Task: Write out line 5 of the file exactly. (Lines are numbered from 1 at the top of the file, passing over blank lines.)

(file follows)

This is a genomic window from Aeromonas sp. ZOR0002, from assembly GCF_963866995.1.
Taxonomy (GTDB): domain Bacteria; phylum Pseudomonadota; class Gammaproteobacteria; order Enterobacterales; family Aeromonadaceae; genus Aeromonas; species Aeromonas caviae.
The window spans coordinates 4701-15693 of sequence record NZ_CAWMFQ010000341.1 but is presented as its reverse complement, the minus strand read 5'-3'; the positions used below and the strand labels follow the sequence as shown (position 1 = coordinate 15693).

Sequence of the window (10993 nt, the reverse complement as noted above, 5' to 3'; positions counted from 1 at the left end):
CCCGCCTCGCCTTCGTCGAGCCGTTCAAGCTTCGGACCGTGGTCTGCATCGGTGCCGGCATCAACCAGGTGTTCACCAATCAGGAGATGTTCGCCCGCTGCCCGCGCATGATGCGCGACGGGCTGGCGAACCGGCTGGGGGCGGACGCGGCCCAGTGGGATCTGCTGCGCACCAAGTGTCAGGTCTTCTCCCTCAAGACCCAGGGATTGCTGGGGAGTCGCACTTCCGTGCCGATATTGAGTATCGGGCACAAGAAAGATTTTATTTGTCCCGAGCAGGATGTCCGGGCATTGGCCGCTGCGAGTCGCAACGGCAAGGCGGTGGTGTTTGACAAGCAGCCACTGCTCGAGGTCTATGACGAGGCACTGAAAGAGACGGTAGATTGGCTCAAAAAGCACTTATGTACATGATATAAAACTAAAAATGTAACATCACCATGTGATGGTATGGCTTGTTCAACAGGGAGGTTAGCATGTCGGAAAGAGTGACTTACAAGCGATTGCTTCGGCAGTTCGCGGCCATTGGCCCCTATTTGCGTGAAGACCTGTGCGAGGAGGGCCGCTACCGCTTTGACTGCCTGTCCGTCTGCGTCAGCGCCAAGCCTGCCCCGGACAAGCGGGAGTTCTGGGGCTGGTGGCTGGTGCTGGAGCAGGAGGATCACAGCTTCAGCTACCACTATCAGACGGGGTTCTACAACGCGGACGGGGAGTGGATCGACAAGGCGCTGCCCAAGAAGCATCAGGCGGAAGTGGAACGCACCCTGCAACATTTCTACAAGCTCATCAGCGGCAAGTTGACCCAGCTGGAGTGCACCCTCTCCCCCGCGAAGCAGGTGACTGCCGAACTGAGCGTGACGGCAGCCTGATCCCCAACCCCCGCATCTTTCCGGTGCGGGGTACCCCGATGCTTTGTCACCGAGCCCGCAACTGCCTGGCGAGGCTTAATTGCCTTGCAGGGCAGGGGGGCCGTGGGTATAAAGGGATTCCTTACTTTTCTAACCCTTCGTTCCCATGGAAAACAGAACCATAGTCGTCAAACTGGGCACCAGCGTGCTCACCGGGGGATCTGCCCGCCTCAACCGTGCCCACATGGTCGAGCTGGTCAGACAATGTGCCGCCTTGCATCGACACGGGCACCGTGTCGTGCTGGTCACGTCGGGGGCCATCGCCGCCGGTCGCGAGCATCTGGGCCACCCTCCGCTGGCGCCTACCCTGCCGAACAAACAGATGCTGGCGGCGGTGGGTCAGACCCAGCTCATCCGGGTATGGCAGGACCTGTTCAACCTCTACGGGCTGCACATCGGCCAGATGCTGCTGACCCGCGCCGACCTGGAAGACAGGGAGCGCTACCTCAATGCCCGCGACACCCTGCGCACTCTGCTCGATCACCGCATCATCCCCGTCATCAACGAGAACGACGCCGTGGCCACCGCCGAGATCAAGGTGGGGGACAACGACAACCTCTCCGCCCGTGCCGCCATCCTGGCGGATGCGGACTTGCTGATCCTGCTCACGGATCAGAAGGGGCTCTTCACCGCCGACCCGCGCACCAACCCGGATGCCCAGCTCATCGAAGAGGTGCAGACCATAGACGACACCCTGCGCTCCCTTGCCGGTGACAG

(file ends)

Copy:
CCCGCCTCGCCTTCGTCGAGCCGTTCAAGCTTCGGACCGTGGTCTGCATCGGTGCCGGCATCAACCAGGTGTTCACCAATCAGGAGATGTTCGCCCGCTGCCCGCGCATGATGCGCGACGGGCTGGCGAACCGGCTGGGGGCGGACGCGGCCCAGTGGGATCTGCTGCGCACCAAGTGTCAGGTCTTCTCCCTCAAGACCCAGGGATTGCTGGGGAGTCGCACTTCCGTGCCGATATTGAGTATCGGGCACAAGAAAGATTTTATTTGTCCCGAGCAGGATGTCCGGGCATTGGCCGCTGCGAGTCGCAACGGCAAGGCGGTGGTGTTTGACAAGCAGCCACTGCTCGAGGTCTATGACGAGGCACTGAAAGAGACGGTAGATTGGCTCAAAAAGCACTTATGTACATGATATAAAACTAAAAATGTAACATCACCATGTGATGGTATGGCTTGTTCAACAGGGAGGTTAGCATGTCGGAAAGAGTGACTTACAAGCGATTGCTTCGGCAGTTCGCGGCCATTGGCCCCTATTTGCGTGAAGACCTGTGCGAGGAGGGCCGCTACCGCTTTGACTGCCTGTCCGTCTGCGTCAGCGCCAAGCCTGCCCCGGACAAGCGGGAGTTCTGGGGCTGGTGGCTGGTGCTGGAGCAGGAGGATCACAGCTTCAGCTACCACTATCAGACGGGGTTCTACAACGCGGACGGGGAGTGGATCGACAAGGCGCTGCCCAAGAAGCATCAGGCGGAAGTGGAACGCACCCTGCAACATTTCTACAAGCTCATCAGCGGCAAGTTGACCCAGCTGGAGTGCACCCTCTCCCCCGCGAAGCAGGTGACTGCCGAACTGAGCGTGACGGCAGCCTGATCCCCAACCCCCGCATCTTTCCGGTGCGGGGTACCCCGATGCTTTGTCACCGAGCCCGCAACTGCCTGGCGAGGCTTAATTGCCTTGCAGGGCAGGGGGGCCGTGGGTATAAAGGGATTCCTTACTTTTCTAACCCTTCGTTCCCATGGAAAACAGAACCATAGTCGTCAAACTGGGCACCAGCGTGCTCACCGGGGGATCTGCCCGCCTCAACCGTGCCCACATGGTCGAGCTGGTCAGACAATGTGCCGCCTTGCATCGACACGGGCACCGTGTCGTGCTGGTCACGTCGGGGGCCATCGCCGCCGGTCGCGAGCATCTGGGCCACCCTCCGCTGGCGCCTACCCTGCCGAACAAACAGATGCTGGCGGCGGTGGGTCAGACCCAGCTCATCCGGGTATGGCAGGACCTGTTCAACCTCTACGGGCTGCACATCGGCCAGATGCTGCTGACCCGCGCCGACCTGGAAGACAGGGAGCGCTACCTCAATGCCCGCGACACCCTGCGCACTCTGCTCGATCACCGCATCATCCCCGTCATCAACGAGAACGACGCCGTGGCCACCGCCGAGATCAAGGTGGGGGACAACGACAACCTCTCCGCCCGTGCCGCCATCCTGGCGGATGCGGACTTGCTGATCCTGCTCACGGATCAGAAGGGGCTCTTCACCGCCGACCCGCGCACCAACCCGGATGCCCAGCTCATCGAAGAGGTGCAGACCATAGACGACACCCTGCGCTCCCTTGCCGGTGACAG